North Yorkshire, July
It's getting dark and I'm hungry. Really hungry--and cranky and muddy and I'm pretty sure that my absolutely favorite-of-all time irreplaceable shiny Italian red leather sandals are history. This forest is impenetrable and Tom has admitted that we are, as he puts it, "path free" which is his unique way of avoiding having to say those inflammatory three little words: We Are Lost. I know we're lost, he knows we're lost, but Tom is more likely to focus on the what next and I am thoroughly engrossed in the what now.
When someone asks me if I'd like a stroll to the pub for dinner, and when that pub is the Plough Inn in Fadmoor, North Yorkshire which combines ambiance,tiny rural village pub location, and lovely food which might include a creamy Wensleydale pasta and will definitely offer something fragrantly lamb and rosemary; my shoes (as in this case the now sadly wilted red leather Italian sandals) are on and I am out the door.
Tom has thoughtfully extended that invitation this evening as we have been pleasurably walking part of the Cleveland Way for a large part of the day, arriving back at our self catered cottage to discover that the cupboards are bare and our supper choices are limited to oatmeal and a bottle of Old Peculiar.
The pub is a good distance by road and I don't pay much attention to Tom's suggestion to take a short cut--always a cautionary sign.That was hours ago, well at least one hour-- and the sun was still high on this North Yorkshire summer evening when we followed the little red line on Tom's TIC map to the local leg of The Inn Way, off the hard packed earth road, into the deep deep woods.
What could be more delightful than following a walk called The Inn Way? The map shows it as a six day 89 mile circular walk Helmsely to Helmsley connected by--inns. Our little jog of it would take us to our little inn, The Plough and Tom does not notice--or somehow chooses not to let me know he's noticed-- that this section includes the highest point of the entire walk, which I sincerely hope is behind us-- Sleightholmdale (cottage) to Fadmoor (pub).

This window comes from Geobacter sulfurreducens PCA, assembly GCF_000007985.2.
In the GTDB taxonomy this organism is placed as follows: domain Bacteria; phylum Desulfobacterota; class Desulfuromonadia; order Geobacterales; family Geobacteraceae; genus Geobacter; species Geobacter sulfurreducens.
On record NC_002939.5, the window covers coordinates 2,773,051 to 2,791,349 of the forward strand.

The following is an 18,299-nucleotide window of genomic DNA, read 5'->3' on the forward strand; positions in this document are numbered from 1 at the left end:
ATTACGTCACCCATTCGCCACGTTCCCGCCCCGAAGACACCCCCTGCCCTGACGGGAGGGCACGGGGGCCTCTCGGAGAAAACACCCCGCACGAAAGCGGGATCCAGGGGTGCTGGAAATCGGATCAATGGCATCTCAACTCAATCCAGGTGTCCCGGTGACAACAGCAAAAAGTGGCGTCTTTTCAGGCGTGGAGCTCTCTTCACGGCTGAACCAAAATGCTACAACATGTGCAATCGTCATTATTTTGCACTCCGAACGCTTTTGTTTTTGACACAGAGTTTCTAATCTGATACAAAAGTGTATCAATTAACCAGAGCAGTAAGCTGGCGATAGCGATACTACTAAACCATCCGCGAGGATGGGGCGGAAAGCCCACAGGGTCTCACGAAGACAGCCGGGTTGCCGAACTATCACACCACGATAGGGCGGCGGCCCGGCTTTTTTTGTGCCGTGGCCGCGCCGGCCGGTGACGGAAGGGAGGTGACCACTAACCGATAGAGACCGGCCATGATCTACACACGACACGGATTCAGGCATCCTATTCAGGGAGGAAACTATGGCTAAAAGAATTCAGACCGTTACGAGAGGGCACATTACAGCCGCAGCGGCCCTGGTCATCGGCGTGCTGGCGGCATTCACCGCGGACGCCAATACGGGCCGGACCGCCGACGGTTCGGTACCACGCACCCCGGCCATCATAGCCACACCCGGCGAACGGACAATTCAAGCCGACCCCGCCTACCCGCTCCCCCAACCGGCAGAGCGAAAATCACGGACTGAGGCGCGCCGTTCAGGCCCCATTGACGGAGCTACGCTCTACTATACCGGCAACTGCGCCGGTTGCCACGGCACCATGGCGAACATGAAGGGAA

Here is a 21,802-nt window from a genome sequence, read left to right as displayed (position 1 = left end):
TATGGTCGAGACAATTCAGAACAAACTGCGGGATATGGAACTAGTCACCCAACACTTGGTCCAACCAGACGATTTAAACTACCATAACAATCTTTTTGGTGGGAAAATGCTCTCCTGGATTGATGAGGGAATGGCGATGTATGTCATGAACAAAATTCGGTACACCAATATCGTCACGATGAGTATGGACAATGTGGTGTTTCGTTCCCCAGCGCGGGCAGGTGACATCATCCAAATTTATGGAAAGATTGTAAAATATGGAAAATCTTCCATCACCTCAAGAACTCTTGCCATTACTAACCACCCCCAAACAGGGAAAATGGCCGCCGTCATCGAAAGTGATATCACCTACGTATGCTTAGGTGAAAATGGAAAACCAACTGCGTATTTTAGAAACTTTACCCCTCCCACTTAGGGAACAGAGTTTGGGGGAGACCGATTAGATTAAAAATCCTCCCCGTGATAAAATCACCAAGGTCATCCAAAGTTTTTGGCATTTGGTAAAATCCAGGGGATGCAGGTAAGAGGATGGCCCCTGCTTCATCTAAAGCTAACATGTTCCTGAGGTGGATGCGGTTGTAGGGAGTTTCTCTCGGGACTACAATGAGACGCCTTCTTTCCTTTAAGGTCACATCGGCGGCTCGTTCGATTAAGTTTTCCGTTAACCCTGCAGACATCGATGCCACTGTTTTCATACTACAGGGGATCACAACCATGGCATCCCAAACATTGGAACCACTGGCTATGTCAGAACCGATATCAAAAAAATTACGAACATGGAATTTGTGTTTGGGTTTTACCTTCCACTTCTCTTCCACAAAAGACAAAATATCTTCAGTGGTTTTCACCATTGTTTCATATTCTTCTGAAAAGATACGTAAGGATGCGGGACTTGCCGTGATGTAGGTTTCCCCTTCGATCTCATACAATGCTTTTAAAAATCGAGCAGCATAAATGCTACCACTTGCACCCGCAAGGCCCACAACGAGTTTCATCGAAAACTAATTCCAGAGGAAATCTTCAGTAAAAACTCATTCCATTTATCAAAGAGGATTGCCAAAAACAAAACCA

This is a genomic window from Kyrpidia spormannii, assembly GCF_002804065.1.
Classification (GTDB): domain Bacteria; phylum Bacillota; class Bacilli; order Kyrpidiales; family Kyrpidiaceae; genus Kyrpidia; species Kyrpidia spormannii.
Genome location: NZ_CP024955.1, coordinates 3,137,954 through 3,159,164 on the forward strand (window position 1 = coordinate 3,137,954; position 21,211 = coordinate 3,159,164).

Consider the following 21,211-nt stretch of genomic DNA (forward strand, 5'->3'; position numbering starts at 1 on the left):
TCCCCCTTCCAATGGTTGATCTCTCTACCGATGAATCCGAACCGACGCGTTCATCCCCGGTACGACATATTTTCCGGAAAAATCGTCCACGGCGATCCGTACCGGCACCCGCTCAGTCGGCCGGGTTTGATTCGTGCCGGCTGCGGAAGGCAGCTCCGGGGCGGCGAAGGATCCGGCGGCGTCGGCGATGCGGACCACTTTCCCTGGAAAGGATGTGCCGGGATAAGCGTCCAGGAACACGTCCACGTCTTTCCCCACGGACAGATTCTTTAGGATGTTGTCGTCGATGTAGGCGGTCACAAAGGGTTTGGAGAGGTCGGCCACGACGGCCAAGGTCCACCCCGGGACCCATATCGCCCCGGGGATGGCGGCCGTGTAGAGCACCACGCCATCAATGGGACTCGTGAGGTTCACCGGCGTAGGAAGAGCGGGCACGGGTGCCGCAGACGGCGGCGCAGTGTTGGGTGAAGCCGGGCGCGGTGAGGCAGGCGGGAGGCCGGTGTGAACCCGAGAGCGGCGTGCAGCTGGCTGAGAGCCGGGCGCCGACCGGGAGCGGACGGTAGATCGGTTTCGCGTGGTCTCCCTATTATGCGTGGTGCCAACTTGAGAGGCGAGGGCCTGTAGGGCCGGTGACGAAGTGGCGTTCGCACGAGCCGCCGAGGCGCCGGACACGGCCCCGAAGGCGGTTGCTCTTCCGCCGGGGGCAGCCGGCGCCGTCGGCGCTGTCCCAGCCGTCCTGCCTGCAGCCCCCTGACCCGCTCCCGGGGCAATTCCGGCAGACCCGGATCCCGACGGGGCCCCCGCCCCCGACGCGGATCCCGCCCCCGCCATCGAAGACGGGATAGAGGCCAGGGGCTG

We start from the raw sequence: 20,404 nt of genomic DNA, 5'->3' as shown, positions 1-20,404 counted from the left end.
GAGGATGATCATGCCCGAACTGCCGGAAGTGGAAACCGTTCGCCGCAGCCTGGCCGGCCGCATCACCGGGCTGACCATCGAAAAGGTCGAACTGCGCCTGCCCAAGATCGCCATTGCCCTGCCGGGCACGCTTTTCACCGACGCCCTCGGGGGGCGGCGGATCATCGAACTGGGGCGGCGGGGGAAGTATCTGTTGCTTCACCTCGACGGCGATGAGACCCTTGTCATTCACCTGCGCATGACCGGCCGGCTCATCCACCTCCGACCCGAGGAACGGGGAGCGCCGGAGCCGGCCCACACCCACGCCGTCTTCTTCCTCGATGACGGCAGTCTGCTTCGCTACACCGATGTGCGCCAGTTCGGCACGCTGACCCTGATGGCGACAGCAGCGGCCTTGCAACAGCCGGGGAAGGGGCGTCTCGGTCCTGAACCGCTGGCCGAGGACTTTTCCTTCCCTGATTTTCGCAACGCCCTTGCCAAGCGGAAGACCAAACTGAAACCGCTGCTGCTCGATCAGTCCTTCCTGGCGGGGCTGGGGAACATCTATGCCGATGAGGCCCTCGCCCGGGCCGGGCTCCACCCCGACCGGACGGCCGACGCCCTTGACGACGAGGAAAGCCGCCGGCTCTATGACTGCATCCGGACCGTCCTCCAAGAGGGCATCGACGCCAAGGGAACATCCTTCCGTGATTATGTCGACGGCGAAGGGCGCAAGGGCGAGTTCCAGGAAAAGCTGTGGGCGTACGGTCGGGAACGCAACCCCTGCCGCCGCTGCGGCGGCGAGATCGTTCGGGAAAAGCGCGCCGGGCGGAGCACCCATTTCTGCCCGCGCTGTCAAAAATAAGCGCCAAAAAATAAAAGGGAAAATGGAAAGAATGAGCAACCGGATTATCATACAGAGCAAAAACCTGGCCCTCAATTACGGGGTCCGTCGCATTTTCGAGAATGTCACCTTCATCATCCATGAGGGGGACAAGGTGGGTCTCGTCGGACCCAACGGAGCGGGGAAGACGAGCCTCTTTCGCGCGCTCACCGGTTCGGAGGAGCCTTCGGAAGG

The path we've been following seems to have been either an old path used possibly once or twice a century, a newer one that was a poor idea, or Not The Inn Way At All and has pretty much petered out by the time we've slid nearly vertically up a muddy embankment, crossed over another forest road to nowhere, and we've had to make the kind of decision that involves direction and setting sun and whether Fadmoor is to the west, the north west or just plan north.
I like to wet the tip of my finger and hold it in the air to test direction which Tom says is ridiculous because (he was a multi-badged boy scout) that is how you test for wind direction not for direction direction, but it works mysteriously well for my personal radar and as Tom has had a serious credibility dip what with the getting lost and all--we go my way which does self righteously lead us out of the forest over and through a many -hectared barbed wire sheep field--and then another one and three more just like it, so that by the time we stumble around a huge farm and through the sort of muddy and animal- rich ground detritus huge farms tend to collect and onto the Fadmoor road and into the Plough Inn, we are instantly stopped at the door and asked if we have reservations.
Reservations? At the pub? Ummm...no, could we just eat at the bar? What no bar dining without--a reservation? Could we just get a drink and (I beg) possibly some crisps? We are shuffled to a corner of the bar where none of the spiffy diners (where do these people come from?) have to see our poor, bedraggled selves.Slinking out when we are done, we walk very, very slowly all the way back down the village road out to the main road, and the long hard packed earth road, down the steep hill, to the stable that is our food- free self catering cottage. I drink the beer. Tom quietly makes mush.